Next Article in Journal
The CXCL12 Crossroads in Cancer Stem Cells and Their Niche
Next Article in Special Issue
Management of Non-Colorectal Digestive Cancers with Microsatellite Instability
Previous Article in Journal
Macrophage and Lymphocyte Infiltration Is Associated with Volumetric Tumor Size but Not with Volumetric Growth in the Tübingen Schwannoma Cohort
Previous Article in Special Issue
Prognostic and Predictive Values of Mismatch Repair Deficiency in Non-Metastatic Colorectal Cancer
Review

Diagnosis of Lynch Syndrome and Strategies to Distinguish Lynch-Related Tumors from Sporadic MSI/dMMR Tumors

by 1,2,3,4,†, 1,† and 1,2,3,4,*
1
Molecular Oncogenetics, Department of Biochemistry and Molecular Biology, CHU Lille, F-59000 Lille, France
2
Univ. Lille, UMR9020-U1277—CANTHER—Cancer Heterogeneity Plasticity and Resistance to Therapies, F-59000 Lille, France
3
CNRS, UMR9020, F-59000 Lille, France
4
Inserm, U1277, F-59000 Lille, France
*
Author to whom correspondence should be addressed.
These authors contributed equally to this work.
Academic Editors: David Tougeron and Violaine Randrian
Cancers 2021, 13(3), 467; https://doi.org/10.3390/cancers13030467
Received: 24 November 2020 / Revised: 19 January 2021 / Accepted: 22 January 2021 / Published: 26 January 2021
(This article belongs to the Special Issue Microsatellite Instability and Cancers)
Microsatellite instability (MSI) is a hallmark of Lynch syndrome (LS)-related tumors but is not specific, as most of MSI/mismatch repair-deficient (dMMR) tumors are sporadic. Therefore, the identification of MSI/dMMR requires additional diagnostic tools to identify LS. In this review, we address the hallmarks of LS and present recent advances in diagnostic and screening strategies to identify LS patients. We also discuss the pitfalls associated with current strategies, which should be taken into account in order to improve the diagnosis of LS.
Microsatellite instability (MSI) is a hallmark of Lynch syndrome (LS)-related tumors but is not specific to it, as approximately 80% of MSI/mismatch repair-deficient (dMMR) tumors are sporadic. Methods leading to the diagnosis of LS have considerably evolved in recent years and so have tumoral tests for LS screening and for the discrimination of LS-related to MSI-sporadic tumors. In this review, we address the hallmarks of LS, including the clinical, histopathological, and molecular features. We present recent advances in diagnostic and screening strategies to identify LS patients. We also discuss the pitfalls associated with the current strategies, which should be taken into account to improve the diagnosis of LS and avoid inappropriate clinical management. View Full-Text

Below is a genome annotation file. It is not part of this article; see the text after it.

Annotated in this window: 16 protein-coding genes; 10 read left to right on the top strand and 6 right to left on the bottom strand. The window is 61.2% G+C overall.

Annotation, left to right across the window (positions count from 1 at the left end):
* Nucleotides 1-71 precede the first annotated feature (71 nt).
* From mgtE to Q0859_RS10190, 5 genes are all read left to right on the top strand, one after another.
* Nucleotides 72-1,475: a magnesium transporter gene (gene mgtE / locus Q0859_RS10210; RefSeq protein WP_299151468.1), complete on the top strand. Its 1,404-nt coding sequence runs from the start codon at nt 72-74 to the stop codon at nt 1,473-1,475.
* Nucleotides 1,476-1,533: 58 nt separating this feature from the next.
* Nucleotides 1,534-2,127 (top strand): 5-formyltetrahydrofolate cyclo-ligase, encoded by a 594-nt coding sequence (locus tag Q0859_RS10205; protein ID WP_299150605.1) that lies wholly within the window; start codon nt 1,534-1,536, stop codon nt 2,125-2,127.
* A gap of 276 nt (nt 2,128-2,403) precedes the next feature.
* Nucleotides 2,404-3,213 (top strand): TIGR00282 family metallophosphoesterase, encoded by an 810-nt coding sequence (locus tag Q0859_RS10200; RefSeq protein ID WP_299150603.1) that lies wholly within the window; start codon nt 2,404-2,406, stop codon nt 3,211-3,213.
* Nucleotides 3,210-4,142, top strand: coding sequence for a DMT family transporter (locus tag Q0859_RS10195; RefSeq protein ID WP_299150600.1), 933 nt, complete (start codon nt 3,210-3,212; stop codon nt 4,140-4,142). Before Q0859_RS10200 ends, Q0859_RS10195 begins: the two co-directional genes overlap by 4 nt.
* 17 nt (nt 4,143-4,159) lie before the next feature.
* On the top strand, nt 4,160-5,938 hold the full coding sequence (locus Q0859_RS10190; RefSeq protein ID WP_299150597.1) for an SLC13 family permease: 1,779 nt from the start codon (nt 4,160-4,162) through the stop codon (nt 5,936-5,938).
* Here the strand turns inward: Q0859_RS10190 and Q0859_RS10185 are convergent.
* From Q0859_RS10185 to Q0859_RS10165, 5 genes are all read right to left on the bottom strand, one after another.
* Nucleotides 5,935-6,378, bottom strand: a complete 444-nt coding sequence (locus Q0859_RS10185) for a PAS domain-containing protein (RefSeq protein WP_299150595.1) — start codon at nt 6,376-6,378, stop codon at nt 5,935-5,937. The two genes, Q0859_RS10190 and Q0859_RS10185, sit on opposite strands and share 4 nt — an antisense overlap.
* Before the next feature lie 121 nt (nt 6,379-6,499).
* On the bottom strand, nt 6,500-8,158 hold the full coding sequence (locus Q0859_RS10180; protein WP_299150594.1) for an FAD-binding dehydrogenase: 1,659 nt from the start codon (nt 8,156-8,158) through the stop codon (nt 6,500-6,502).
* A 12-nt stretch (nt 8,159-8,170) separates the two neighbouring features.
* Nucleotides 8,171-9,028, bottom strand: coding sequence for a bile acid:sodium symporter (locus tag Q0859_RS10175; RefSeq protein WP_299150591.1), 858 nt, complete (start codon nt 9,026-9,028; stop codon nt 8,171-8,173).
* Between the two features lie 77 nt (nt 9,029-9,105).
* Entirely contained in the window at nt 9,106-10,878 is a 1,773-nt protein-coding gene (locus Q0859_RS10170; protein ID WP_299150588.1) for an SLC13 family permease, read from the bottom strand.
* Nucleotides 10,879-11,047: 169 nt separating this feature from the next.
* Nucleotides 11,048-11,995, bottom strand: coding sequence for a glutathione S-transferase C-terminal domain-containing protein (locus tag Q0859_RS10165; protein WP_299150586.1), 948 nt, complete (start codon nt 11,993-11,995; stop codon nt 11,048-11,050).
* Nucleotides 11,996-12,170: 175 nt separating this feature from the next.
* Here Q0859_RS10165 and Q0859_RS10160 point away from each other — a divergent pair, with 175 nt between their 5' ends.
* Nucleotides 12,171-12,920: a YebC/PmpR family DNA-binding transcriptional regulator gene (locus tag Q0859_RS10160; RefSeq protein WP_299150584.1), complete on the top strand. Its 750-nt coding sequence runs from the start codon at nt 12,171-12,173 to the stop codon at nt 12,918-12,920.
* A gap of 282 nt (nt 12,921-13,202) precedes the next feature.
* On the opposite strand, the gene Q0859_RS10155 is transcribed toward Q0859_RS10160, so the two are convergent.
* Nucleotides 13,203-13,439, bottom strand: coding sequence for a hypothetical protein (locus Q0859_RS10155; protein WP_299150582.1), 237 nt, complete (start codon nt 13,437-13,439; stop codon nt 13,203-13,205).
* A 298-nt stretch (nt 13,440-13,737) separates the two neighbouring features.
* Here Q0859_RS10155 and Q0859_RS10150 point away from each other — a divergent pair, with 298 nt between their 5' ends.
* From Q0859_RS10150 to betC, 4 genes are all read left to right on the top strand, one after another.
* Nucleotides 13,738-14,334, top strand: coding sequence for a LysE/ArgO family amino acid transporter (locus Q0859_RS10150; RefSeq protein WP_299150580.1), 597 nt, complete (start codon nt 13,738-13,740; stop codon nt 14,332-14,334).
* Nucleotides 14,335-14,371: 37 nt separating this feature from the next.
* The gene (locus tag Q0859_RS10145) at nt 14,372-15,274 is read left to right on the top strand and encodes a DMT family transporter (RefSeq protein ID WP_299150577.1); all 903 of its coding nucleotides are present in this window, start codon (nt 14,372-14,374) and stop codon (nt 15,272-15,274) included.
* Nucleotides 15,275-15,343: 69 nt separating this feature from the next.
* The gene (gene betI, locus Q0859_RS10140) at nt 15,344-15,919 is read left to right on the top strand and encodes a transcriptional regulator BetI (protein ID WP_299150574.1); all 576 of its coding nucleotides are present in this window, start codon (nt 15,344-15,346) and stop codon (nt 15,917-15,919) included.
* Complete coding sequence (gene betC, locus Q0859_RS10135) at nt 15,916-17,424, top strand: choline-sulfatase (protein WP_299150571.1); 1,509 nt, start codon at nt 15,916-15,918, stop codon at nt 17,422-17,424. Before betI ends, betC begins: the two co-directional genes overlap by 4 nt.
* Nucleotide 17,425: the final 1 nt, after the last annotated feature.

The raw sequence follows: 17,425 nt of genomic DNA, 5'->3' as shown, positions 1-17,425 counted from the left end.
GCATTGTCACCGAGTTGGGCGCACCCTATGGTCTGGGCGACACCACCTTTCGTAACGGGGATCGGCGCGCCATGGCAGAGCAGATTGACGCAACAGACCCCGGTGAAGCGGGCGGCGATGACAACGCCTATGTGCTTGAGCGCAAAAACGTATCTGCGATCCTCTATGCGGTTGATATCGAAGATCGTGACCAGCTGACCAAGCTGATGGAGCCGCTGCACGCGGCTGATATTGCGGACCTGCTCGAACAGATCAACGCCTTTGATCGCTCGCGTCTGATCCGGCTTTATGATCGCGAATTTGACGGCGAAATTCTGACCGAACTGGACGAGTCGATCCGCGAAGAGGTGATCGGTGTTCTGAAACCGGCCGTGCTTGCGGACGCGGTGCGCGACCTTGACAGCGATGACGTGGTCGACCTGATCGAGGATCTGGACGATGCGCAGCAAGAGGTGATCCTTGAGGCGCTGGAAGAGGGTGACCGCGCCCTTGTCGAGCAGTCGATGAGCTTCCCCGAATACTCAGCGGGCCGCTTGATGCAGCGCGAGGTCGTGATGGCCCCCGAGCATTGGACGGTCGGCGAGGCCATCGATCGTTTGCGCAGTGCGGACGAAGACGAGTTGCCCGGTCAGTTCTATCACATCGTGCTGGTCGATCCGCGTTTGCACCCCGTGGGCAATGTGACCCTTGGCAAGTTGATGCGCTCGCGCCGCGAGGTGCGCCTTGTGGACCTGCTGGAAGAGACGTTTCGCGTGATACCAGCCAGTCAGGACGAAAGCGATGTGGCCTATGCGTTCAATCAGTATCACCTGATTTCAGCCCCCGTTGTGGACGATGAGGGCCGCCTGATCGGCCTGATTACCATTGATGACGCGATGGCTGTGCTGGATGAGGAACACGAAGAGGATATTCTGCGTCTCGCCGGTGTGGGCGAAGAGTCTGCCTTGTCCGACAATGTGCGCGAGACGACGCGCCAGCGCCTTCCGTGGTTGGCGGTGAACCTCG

Keywords: Lynch syndrome; microsatellite instability; mismatch repair genes; MLH1 promoter methylation; BRAF mutation Lynch syndrome; microsatellite instability; mismatch repair genes; MLH1 promoter methylation; BRAF mutation
Show Figures

Graphical abstract

MDPI and ACS Style

Leclerc, J.; Vermaut, C.; Buisine, M.-P. Diagnosis of Lynch Syndrome and Strategies to Distinguish Lynch-Related Tumors from Sporadic MSI/dMMR Tumors. Cancers 2021, 13, 467. https://doi.org/10.3390/cancers13030467

AMA Style

Leclerc J, Vermaut C, Buisine M-P. Diagnosis of Lynch Syndrome and Strategies to Distinguish Lynch-Related Tumors from Sporadic MSI/dMMR Tumors. Cancers. 2021; 13(3):467. https://doi.org/10.3390/cancers13030467

Chicago/Turabian Style

Leclerc, Julie, Catherine Vermaut, and Marie-Pierre Buisine. 2021. "Diagnosis of Lynch Syndrome and Strategies to Distinguish Lynch-Related Tumors from Sporadic MSI/dMMR Tumors" Cancers 13, no. 3: 467. https://doi.org/10.3390/cancers13030467

Find Other Styles
Note that from the first issue of 2016, MDPI journals use article numbers instead of page numbers. See further details here.

Article Access Map by Country/Region

1
Back to TopTop